How to Time Contractions

Updated June 13, 2017

True labour, false labour, what's the difference? True labour pains, or contractions, can often be identified because they come in consistent intervals often growing in intensity and in frequency. When you change position they are not likely to stop and they are often felt around the entire abdomen and back, not just in the front. Once you think that you may be having real contractions, how can you time your contractions so that when you call the doctor you can accurately answer the inevitable question, "How far apart are they?"

When you believe that you are experiencing true contractions, get a watch. A stopwatch will work best, but a watch with a seconds hand can be used as well.

Determine how often you are getting contractions. Contractions are properly timed from the beginning of one contraction, to the beginning of the next contraction. Note the time when the first contraction starts and the time when the next contraction starts. The difference between the two times is how far apart your contractions are.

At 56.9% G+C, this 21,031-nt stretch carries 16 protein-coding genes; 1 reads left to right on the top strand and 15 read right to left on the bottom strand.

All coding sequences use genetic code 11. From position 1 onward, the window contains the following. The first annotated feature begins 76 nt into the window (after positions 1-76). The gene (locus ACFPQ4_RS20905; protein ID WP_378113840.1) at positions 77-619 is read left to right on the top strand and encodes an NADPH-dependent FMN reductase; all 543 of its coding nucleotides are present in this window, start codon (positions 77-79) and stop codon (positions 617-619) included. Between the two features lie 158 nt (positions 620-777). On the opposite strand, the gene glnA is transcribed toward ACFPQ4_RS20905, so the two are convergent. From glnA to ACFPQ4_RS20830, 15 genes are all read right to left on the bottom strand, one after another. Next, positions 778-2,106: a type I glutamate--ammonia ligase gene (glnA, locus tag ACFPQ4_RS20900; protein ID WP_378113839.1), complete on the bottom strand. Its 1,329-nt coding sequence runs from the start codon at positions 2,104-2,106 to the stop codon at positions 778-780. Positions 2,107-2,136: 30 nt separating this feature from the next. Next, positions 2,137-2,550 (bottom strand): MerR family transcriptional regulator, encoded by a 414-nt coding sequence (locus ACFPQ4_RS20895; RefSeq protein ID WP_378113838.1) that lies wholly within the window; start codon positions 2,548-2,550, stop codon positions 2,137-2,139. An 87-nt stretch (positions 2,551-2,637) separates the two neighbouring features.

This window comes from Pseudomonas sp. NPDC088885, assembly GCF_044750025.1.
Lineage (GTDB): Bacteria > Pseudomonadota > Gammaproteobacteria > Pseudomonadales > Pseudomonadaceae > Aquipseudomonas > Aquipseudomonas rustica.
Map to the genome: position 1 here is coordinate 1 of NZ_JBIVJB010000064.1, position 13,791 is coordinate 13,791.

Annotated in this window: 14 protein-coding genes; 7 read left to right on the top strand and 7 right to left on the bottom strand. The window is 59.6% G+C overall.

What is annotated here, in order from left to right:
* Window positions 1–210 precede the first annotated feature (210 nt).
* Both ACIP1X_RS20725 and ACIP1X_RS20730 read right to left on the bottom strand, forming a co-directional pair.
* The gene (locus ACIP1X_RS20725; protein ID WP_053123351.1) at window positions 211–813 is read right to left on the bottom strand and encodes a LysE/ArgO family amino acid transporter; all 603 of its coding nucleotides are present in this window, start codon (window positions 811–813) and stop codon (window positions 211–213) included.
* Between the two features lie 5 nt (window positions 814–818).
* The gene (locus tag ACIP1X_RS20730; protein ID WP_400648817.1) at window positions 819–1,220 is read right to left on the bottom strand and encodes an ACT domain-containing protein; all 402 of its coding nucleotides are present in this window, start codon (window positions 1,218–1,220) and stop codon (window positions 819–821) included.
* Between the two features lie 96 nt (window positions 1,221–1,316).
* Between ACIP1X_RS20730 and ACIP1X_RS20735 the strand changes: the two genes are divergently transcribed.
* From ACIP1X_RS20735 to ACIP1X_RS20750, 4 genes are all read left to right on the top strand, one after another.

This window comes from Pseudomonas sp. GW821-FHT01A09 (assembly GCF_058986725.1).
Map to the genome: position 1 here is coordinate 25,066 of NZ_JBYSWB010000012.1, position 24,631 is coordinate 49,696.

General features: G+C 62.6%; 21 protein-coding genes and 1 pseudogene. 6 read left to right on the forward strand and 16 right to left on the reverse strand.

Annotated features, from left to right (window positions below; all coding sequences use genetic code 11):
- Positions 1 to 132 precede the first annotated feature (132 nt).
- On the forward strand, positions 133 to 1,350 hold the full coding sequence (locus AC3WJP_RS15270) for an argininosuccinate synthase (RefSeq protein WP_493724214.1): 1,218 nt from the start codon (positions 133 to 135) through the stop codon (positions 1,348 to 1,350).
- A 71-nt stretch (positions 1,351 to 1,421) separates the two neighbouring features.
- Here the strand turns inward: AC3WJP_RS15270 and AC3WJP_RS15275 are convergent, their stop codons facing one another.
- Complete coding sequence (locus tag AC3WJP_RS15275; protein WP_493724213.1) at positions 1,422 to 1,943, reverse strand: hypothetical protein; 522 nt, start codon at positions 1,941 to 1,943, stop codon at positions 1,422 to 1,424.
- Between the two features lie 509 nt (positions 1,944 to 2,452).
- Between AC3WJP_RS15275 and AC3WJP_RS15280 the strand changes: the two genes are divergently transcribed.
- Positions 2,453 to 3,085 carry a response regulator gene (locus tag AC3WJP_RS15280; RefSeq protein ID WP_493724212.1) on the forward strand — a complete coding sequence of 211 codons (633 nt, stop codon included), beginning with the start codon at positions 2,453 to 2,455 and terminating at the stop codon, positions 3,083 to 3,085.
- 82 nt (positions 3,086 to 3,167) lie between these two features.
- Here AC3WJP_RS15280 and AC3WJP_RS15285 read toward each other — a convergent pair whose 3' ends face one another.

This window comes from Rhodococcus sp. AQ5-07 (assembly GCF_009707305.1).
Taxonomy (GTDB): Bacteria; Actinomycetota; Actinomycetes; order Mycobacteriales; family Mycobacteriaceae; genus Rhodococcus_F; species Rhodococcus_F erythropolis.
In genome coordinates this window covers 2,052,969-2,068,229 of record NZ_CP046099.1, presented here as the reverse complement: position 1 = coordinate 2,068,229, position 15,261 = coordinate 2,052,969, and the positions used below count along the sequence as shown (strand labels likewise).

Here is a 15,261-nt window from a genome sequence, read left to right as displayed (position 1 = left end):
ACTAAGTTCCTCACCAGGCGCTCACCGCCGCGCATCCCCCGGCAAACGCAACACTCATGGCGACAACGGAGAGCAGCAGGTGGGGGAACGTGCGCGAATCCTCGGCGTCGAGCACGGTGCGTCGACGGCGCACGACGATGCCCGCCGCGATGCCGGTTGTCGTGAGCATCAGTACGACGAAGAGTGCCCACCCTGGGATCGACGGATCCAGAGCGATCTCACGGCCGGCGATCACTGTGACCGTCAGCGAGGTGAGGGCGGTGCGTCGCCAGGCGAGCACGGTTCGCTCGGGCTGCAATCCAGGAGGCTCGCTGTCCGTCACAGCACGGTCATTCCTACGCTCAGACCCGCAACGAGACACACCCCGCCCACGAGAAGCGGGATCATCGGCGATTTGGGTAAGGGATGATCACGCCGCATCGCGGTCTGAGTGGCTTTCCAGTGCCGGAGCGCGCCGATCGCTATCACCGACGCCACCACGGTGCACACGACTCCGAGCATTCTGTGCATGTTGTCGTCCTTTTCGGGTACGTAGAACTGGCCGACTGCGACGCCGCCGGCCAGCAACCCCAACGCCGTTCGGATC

Determine how long your contractions last. The time between the start and finish of each contraction is the length or the duration of the contractions.

Time a few contractions to test for consistency. You want to be sure that they are coming at regular or increasing intervals before your rush to the hospital. Call your obstetrical care provider if you believe you are having real contractions.


If you time the beginning of one contraction, the end of that same contraction and the start of the next contraction you will have all the times you need to calculate how far apart your contractions are and how often your contractions are lasting. Do this a few times to determine your pattern.


Call your doctor or midwife if you think you are having real contractions and may be in labour.

Things You'll Need

  • A stopwatch or watch with a seconds hand.
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About the Author

Jennifer Cutler is a licensed educator in Virginia and has experience in both private and public schools. She has a Masters degree in Multicultural Education from Eastern University and a Bachelor of Arts in elementary education with concentrations in early childhood, teaching English as a second language and anthropology.